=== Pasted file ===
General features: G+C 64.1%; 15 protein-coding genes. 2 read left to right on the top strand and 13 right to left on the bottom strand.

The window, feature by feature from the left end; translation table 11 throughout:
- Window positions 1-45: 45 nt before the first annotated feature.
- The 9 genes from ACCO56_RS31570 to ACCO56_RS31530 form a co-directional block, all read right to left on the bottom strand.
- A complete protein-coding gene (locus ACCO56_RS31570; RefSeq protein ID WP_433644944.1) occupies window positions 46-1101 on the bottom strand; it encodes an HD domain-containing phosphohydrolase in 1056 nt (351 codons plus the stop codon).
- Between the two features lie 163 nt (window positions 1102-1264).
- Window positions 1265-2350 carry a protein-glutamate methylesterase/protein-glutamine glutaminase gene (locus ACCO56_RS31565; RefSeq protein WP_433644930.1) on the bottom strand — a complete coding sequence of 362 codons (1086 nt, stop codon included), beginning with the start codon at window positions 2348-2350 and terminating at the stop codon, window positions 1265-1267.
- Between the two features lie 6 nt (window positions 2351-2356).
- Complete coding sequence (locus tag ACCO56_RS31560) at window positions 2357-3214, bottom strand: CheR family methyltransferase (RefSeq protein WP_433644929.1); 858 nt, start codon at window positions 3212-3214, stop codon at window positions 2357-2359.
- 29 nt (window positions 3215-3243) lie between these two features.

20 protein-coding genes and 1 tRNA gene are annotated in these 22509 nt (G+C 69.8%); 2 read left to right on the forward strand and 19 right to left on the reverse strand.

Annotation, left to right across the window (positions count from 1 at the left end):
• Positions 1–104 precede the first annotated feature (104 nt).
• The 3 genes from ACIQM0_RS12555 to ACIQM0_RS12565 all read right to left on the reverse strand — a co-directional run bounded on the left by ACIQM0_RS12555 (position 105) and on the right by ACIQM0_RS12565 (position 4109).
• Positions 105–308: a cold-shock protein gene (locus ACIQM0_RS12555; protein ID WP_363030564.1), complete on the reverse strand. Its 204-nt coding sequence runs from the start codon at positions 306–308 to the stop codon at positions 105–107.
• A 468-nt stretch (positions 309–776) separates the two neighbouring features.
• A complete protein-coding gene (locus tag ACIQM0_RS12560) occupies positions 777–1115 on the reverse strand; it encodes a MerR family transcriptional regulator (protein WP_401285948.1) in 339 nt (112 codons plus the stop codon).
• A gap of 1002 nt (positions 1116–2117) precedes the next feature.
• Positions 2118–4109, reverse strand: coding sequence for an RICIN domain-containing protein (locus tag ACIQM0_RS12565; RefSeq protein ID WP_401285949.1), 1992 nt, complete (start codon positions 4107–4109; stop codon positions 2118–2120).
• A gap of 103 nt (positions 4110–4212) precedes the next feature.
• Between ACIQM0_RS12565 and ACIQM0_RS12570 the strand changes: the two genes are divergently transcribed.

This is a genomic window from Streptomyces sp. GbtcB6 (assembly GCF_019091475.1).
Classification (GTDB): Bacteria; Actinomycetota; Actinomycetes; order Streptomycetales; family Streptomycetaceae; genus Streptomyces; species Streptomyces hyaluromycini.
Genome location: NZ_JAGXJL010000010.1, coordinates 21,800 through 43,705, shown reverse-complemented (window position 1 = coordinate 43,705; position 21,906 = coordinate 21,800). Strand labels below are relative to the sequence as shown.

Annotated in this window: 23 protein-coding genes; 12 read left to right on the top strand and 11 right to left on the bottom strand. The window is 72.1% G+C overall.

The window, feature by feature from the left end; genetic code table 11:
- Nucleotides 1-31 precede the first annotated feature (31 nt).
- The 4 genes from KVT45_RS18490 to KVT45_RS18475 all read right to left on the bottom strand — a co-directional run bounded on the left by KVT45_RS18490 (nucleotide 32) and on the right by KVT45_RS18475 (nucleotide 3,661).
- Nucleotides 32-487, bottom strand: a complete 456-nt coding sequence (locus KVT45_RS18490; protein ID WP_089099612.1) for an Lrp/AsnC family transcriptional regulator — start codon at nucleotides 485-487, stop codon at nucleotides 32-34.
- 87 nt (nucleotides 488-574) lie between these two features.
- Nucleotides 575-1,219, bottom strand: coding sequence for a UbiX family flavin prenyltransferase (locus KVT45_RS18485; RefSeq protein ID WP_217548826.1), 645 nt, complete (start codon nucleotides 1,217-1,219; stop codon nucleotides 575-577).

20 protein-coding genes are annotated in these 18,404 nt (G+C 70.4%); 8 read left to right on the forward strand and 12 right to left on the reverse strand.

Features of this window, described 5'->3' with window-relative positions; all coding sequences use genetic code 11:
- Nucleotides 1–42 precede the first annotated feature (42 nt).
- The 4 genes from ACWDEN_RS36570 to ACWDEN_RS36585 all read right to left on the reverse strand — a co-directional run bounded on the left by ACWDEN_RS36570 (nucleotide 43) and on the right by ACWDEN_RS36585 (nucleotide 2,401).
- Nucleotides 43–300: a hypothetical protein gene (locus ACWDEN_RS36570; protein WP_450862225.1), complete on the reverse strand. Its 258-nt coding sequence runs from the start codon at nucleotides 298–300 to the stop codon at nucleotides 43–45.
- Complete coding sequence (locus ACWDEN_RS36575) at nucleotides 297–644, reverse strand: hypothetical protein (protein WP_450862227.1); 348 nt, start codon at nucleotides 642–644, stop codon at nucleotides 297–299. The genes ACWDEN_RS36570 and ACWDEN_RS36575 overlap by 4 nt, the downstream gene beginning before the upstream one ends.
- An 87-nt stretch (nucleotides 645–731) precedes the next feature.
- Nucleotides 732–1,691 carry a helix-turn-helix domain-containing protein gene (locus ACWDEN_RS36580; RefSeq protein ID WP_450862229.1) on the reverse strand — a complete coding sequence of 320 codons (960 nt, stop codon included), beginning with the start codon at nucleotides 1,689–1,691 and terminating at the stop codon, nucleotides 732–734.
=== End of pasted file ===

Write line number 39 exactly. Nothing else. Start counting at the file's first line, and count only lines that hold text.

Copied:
- Nucleotides 732–1,691 carry a helix-turn-helix domain-containing protein gene (locus ACWDEN_RS36580; RefSeq protein ID WP_450862229.1) on the reverse strand — a complete coding sequence of 320 codons (960 nt, stop codon included), beginning with the start codon at nucleotides 1,689–1,691 and terminating at the stop codon, nucleotides 732–734.